Day Dreaming Is Work
This is that blog post that takes the creative process to the extreme. It’s the one that you show your boss and use it to justify vacation time on the company expense. We will most definitely quote Stefan Sagmeister for best practices. Actually no we won’t. This isn’t that post, because the title of this blog post is a lie.
Day dreaming is not work. You should not be paid for it. Day dreaming is how you pay yourself. Why else would we do it if it wasn’t helpful? It is not quite sleep, not quite meditation but it does assists in similar ways a both of these things. Psychologists say that it allows us to access our default network. That is a the place our mind goes when it doesn’t have to be anywhere.
Think of your consciousness as a little ball on a play ground. If there are kids kicking the ball it goes in the direction that they are kicking it, whether it is up hill or down hill. It is the same as the external pressures of the world guiding you to a particular course of action, go to work, pick up the kids from school etc. But when the kids leave the play ground the ball will simply roll in the natural direction it is being pulled by gravity. The funny thing about your mind is that many psychologists argue that it can not be still. Not in a healthy way. Your mind is always moving and when you have an absence of pressure your mind connects to its default network and explores itself.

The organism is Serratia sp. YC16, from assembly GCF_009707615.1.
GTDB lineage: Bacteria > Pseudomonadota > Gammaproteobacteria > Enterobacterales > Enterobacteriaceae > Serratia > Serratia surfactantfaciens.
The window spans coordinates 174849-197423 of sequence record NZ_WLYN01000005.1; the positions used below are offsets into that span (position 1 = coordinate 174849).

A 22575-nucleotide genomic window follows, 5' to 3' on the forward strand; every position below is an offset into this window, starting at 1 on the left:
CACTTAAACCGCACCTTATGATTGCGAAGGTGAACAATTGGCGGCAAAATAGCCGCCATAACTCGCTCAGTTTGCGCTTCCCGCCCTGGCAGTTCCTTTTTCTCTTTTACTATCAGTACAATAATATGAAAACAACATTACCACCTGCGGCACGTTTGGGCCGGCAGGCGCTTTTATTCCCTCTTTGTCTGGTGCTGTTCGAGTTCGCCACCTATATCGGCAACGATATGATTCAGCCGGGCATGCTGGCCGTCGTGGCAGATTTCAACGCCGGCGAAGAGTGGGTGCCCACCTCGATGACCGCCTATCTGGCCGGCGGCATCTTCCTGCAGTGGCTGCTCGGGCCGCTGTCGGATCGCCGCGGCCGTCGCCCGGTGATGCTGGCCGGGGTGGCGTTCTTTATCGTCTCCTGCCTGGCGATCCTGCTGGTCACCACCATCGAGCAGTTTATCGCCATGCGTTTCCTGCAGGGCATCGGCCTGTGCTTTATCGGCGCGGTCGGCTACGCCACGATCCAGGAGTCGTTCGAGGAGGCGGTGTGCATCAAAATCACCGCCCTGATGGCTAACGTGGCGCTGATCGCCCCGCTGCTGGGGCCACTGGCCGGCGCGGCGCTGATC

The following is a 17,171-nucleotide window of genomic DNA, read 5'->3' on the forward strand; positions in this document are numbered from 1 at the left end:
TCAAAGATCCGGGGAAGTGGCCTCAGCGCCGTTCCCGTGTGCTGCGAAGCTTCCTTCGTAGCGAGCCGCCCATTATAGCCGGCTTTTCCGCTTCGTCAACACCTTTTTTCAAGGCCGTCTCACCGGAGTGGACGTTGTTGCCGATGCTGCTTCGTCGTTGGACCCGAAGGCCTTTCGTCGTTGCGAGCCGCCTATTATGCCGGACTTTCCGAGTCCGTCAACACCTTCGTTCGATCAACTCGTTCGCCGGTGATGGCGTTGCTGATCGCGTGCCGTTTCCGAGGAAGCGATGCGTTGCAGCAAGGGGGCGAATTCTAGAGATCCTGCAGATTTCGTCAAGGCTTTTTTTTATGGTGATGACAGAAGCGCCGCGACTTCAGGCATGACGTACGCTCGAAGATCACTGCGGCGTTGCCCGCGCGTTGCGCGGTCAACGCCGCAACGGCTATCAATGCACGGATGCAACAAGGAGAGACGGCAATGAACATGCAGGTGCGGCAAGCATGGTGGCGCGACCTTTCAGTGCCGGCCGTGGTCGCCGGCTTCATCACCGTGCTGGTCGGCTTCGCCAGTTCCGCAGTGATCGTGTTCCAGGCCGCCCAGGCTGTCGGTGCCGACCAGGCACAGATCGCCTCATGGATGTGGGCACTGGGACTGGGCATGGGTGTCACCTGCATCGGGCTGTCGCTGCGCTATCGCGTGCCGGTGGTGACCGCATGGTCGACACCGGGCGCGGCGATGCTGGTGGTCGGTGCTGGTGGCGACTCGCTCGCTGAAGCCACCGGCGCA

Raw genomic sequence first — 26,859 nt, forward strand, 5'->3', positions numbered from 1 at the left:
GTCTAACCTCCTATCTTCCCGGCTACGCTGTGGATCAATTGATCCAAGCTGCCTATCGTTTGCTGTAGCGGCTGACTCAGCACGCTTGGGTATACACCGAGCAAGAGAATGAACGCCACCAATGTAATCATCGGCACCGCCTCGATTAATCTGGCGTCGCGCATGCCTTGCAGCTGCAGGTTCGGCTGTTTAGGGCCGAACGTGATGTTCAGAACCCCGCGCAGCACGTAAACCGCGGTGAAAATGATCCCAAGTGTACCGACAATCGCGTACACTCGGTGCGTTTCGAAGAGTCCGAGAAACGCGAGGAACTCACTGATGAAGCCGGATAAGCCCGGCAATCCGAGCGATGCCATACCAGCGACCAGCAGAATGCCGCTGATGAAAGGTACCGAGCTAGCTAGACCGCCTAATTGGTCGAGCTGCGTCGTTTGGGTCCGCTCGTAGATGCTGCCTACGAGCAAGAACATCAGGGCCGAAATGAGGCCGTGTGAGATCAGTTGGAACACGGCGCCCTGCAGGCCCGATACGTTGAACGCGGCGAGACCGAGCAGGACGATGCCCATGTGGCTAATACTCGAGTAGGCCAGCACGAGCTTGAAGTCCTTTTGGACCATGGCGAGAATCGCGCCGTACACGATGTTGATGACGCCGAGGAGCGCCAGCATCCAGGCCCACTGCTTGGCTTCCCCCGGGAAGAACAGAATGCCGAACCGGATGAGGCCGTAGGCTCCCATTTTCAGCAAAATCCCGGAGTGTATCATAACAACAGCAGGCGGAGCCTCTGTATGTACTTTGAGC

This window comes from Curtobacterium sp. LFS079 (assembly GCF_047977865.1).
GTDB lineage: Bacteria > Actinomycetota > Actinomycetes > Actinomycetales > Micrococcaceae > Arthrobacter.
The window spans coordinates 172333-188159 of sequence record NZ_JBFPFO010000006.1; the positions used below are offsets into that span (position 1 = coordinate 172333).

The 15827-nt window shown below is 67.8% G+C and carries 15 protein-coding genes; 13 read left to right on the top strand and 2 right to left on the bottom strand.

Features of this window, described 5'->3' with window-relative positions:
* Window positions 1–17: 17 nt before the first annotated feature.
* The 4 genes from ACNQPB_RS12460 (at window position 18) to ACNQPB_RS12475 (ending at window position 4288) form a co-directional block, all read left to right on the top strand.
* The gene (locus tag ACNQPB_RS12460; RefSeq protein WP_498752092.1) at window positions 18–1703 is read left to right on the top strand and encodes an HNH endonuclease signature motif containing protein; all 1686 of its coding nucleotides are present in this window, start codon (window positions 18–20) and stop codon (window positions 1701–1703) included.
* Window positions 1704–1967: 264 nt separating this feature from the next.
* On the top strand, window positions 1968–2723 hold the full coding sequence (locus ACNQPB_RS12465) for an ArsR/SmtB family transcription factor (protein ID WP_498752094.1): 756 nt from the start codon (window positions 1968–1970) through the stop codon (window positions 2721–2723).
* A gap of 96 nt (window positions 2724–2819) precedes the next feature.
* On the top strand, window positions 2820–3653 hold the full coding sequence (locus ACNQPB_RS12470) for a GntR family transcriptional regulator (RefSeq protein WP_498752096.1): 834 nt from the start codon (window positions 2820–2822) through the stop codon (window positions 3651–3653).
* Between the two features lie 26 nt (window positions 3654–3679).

Why are they useful? Daydreams are helpful, according to York University psychologist, Raymond Mar, because they are not quite the same as sleep dreams and they are not quite fully conscious thoughts. Wading in the shallow waters of your subconscious can allow you to find things that are truly legitimate concerns but are not so abstract that you can’t figure out what they mean.
Many people day dream about positive things they want, a loving partner that have yet to meet, or what it will be like to get that big promotion. The common thread in day dreams is they tend to have some real life context. Fantasy prone is a term used to describe people that are more likely to drift off into more surreal dream states that are less in line with reality but this is not as common as the more realistic perception.
Our minds give us clues to ourself and if we take a moment to allow them, these clues can lead us to better mechanisms for making decisions in life. Each of us has our own unique thoughts and desires and it can be hard to hear ourselves when we have our boss or family impressing expectations on us. And yes, daydreaming can be a pathway to your curiosity, inspiration and new ideas, but there is nothing to say that those ideas can not be applied to work. So you probably can’t bill your client or boss for day dreaming as hours worked, if you think you can’t maybe you are daydreaming right now.